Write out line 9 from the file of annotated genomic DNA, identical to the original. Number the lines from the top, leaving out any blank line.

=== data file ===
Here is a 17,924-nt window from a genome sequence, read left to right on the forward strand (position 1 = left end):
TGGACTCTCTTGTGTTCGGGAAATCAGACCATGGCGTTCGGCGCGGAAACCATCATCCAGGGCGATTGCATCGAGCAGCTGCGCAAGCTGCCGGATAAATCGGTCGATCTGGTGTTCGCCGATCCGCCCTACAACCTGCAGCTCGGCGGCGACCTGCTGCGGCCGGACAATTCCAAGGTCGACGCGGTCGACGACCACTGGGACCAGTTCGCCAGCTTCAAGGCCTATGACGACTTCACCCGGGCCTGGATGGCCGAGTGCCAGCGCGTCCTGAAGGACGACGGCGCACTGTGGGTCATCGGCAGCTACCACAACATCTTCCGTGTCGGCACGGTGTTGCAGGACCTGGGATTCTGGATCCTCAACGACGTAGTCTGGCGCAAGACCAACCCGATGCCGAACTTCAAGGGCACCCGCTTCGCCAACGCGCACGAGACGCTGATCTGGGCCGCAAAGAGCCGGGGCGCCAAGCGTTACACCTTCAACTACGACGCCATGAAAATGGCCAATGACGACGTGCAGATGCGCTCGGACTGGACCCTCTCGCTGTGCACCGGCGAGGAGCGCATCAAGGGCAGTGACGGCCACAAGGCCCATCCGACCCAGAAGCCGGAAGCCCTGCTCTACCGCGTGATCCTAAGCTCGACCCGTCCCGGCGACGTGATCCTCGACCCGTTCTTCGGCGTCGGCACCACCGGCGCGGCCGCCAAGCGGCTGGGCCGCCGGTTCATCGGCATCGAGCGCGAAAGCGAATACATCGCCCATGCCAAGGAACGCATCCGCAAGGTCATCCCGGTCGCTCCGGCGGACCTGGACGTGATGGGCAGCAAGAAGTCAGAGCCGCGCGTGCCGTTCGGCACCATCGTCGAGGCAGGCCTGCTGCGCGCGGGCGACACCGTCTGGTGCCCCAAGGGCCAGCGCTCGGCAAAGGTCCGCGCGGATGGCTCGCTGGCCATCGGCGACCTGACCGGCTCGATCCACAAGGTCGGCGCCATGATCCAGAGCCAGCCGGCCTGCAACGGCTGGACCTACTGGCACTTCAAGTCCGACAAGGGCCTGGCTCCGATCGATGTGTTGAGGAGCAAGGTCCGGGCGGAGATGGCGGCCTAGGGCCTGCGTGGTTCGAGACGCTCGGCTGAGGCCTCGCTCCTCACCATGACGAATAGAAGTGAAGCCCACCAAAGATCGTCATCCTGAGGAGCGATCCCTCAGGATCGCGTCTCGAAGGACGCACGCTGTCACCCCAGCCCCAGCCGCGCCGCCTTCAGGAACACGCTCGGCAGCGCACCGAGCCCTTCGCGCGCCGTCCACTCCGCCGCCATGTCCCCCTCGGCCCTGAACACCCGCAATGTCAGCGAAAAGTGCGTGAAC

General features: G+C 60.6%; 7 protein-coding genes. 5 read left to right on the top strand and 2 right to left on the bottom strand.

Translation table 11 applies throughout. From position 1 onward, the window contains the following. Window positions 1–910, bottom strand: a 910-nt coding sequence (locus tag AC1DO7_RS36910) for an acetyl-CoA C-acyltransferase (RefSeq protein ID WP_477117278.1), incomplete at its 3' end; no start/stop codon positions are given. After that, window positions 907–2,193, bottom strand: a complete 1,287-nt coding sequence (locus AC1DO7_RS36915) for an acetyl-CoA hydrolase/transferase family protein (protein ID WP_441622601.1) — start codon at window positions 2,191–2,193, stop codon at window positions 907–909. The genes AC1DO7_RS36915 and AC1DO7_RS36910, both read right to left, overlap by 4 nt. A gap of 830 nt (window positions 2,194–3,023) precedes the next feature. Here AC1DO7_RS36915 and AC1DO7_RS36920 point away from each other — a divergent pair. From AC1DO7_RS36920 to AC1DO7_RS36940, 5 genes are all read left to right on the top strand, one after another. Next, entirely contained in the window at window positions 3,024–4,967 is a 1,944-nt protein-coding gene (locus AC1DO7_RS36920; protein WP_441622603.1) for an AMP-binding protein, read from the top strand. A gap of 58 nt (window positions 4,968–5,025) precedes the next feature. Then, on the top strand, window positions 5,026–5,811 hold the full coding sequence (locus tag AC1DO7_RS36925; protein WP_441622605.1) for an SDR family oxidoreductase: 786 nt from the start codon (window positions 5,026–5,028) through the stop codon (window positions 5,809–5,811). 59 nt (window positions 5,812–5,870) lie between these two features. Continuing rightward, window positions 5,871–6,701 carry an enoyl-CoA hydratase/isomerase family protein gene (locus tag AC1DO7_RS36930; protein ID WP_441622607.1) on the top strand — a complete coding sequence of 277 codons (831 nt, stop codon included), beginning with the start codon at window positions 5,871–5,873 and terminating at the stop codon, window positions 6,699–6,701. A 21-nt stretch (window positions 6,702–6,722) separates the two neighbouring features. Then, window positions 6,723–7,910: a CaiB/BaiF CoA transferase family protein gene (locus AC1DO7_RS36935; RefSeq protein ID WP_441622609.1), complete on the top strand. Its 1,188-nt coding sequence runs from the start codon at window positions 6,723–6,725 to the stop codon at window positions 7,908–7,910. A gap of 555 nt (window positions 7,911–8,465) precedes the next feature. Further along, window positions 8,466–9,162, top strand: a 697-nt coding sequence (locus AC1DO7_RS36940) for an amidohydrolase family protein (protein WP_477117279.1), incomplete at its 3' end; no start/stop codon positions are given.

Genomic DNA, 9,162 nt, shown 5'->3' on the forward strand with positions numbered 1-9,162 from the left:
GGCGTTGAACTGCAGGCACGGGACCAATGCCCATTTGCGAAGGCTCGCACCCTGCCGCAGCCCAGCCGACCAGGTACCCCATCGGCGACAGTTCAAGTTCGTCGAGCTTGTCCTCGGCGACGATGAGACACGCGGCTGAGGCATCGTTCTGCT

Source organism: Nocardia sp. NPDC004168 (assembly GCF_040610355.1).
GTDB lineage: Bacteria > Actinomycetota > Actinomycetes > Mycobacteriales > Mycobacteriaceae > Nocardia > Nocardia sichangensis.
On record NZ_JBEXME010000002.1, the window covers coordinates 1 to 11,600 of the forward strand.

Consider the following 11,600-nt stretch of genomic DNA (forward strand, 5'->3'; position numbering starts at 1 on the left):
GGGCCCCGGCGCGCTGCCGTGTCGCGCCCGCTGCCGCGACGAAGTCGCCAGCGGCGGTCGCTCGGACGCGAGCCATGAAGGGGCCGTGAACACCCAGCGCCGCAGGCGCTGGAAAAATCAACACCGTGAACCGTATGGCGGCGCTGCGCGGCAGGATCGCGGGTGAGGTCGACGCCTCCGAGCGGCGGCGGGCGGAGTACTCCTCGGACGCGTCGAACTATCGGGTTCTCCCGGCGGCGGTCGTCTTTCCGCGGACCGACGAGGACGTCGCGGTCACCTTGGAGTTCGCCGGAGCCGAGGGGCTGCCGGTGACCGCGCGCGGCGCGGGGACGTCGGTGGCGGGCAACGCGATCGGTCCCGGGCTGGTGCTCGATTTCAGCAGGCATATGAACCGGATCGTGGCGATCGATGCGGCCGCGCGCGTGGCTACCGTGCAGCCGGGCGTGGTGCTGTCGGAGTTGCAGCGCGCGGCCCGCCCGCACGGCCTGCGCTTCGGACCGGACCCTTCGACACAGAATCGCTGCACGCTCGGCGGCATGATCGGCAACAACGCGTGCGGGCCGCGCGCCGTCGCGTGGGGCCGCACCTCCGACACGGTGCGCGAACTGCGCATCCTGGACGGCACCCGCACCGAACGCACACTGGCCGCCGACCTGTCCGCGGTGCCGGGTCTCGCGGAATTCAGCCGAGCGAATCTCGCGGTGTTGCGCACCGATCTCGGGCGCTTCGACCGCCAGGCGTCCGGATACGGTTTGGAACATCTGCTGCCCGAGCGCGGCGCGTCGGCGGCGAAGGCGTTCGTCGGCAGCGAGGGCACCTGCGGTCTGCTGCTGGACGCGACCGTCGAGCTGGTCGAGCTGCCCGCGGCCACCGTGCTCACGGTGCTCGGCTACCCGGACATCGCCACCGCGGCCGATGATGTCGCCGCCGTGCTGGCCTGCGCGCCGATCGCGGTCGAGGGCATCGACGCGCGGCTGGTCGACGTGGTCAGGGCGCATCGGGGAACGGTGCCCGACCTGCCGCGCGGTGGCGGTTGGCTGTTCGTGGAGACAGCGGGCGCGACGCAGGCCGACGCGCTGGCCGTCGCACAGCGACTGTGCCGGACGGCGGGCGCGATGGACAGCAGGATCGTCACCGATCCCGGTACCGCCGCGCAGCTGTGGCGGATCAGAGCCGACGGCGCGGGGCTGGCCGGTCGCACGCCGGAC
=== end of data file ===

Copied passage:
On record NZ_JBEXME010000002.1, the window covers coordinates 1 to 11,600 of the forward strand.